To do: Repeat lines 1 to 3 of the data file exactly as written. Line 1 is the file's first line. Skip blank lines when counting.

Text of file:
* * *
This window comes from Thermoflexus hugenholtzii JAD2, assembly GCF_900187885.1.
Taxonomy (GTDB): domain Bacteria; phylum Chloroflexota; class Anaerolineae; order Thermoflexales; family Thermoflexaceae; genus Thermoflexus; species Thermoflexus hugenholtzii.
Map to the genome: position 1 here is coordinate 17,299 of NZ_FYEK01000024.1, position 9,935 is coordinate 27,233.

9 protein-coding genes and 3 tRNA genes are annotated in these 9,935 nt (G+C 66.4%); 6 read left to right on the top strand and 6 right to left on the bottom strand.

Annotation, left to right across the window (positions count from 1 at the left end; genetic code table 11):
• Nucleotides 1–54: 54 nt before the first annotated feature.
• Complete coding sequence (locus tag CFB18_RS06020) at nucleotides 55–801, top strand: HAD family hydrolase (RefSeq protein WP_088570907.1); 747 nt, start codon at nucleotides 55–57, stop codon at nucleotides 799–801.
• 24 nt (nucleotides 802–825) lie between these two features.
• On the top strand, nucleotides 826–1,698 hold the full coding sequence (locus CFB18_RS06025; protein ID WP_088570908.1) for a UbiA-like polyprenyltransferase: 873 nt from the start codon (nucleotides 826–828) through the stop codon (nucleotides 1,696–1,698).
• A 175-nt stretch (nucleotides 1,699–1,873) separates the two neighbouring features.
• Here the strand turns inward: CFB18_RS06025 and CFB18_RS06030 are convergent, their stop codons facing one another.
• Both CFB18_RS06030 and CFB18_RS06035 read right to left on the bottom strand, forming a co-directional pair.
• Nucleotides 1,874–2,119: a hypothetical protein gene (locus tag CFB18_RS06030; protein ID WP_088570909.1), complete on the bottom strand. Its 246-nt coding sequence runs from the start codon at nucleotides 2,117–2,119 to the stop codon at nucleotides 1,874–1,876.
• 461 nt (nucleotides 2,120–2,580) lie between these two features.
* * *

This window comes from Thermoflexus hugenholtzii JAD2, assembly GCF_900187885.1.
Taxonomy (GTDB): domain Bacteria; phylum Chloroflexota; class Anaerolineae; order Thermoflexales; family Thermoflexaceae; genus Thermoflexus; species Thermoflexus hugenholtzii.
Map to the genome: position 1 here is coordinate 17,299 of NZ_FYEK01000024.1, position 9,935 is coordinate 27,233.